Symposium EM05—Oxide InterfacesLattice and Electronic Defect Interactions

Point and electronic defects are intimately coupled in oxide materials and are strong functions of not only impurity doping but also external oxygen activity and cation stoichiometry in mixed cation systems. For electronic and electrochemical devices, the equilibration of point and electronic defects at surfaces, electrode interfaces, grain boundaries and domain boundaries can not only have a controlling effect on the macroscopic conduction behavior, but can also lead to entirely new functionality. For example, the control of charge injection at oxide-electrode interfaces and the creation of high-mobility 2-dimensional electron gasses at oxide interfaces are governed by lattice and electronic defect equilibria. Furthermore, the spatio-temporal redistribution of charged lattice defects under externally imposed electrical or chemical potentials, as mediated by internal interfaces and electrode interfaces, often dictates the time-dependent properties of functional oxide devices. Such time-dependent defect redistribution processes can be deleterious in some applications, such as increases in leakage current in capacitive devices, or can be exploited in applications such as resistive memory switching. This symposium aims to bring together the materials and device synthesis, characterization, theory and simulation research efforts aimed at understanding the equilibrium and non-equilibrium segregation and transport of ionic and electronic defects at surfaces and interfaces in functional oxide materials. New computational and experimental approaches for understanding segregation phenomena in oxide materials will be highlighted.

Topics will include:

  • Defect energetics and space charge segregation at surfaces and interfaces
  • Oxide 2-dimensional electron gases
  • Band offsets and charge injection at oxide interfaces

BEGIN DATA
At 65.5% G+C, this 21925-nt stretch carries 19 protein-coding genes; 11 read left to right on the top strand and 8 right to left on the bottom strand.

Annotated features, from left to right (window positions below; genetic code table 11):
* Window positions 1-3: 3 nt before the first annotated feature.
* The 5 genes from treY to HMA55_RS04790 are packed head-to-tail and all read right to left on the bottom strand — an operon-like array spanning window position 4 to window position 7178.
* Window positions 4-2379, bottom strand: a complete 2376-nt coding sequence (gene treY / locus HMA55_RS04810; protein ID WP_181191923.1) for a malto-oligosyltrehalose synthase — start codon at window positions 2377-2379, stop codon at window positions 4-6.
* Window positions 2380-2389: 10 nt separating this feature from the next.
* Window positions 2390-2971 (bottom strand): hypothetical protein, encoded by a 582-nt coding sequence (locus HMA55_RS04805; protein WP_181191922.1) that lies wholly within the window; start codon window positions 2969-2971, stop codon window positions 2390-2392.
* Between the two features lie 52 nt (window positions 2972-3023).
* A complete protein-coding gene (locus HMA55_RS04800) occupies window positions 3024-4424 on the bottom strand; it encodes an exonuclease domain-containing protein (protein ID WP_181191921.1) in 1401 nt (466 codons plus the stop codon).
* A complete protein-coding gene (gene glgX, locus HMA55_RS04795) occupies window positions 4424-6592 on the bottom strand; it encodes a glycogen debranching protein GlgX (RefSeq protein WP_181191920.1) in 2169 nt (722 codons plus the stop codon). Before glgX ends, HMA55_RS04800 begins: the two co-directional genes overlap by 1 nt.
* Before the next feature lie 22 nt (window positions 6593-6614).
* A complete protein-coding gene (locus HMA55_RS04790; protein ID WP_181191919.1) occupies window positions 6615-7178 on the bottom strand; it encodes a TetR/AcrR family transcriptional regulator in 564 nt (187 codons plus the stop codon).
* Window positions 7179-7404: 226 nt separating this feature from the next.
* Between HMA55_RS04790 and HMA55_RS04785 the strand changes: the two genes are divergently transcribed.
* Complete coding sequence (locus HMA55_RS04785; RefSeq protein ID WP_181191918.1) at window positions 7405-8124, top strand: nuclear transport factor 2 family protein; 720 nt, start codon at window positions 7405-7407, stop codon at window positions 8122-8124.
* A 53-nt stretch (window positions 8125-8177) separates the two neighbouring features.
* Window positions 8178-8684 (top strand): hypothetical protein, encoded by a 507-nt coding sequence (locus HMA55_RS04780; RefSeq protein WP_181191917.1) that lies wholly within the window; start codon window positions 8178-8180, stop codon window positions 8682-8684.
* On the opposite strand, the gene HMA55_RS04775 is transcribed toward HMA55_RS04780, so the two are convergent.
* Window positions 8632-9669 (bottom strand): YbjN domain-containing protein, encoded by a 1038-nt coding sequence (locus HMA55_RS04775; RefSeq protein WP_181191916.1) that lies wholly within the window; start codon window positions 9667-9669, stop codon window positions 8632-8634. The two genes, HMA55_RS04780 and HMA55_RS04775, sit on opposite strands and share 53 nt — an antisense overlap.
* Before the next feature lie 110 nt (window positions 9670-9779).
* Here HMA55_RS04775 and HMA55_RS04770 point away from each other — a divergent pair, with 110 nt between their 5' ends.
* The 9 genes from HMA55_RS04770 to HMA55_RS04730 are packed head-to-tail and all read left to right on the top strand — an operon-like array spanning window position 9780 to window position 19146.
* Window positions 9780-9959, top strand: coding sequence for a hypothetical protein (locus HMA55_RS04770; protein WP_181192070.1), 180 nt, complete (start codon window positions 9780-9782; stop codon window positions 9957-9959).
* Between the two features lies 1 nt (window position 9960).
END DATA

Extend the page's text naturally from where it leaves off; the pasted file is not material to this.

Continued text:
• Defect mobility at internal interfaces
  • Interfacial dielectric degradation mechanisms
  • Advances in the theory and simulation of defects, ionic transport and transport-mediated functionality
  • The role of interfacial boundary conditions on resistive switching
  • Novel in-situ and in-operando characterization techniques

Invited Speakers:

  • Koji Amezawa (Tohoku University, Japan)
  • Leonard Brillson (Ohio State University, USA)
  • Dragan Damjanovic (École Polytechnique Fédérale de Lausanne, Switzerland)
  • Douglas Irving (North Carolina State University, USA)
  • Andreas Klein (Technische Universität Darmstadt, Germany)
  • Ho Nyung Lee (Oak Ridge National Laboratory, USA)
  • Lane Martin (University of California, Berkeley, USA)
  • David Mebane (University of West Virginia, USA)
  • Dane Morgan (University of Wisconsin-Madison, USA)
  • Stuart Parkin (Max Planck Institute for Microstructure Physics, Germany)
  • Nicola Perry (Kyushu University, Japan)
  • Alp Sehirlioglu (Case Western Reserve University, USA)
  • Roger De Souza (RWTH Aachen University, Germany)
  • Rainer Waser (RWTH Aachen University, Germany)
  • Bilge Yildiz (Massachusetts Institute of Technology, USA)

Symposium Organizers

Elizabeth C. Dickey
North Carolina State University
Department of Materials Science and Engineering
USA
919-515-3920, ecdickey@ncsu.edu

Ulrich Aschauer
University of Bern
Department of Chemistry and Biochemistry
Switzerland

Nicole A. Benedek
Cornell University
Department of Materials Science and Engineering
USA
607-255-6429, nbenedek@cornell.edu

Sakyo Hirose
Murata Manufacturing Co., Ltd.
R & D Center for Frontier Technology
Japan
81-(0)70-2280-8418, h_sakyo@murata.com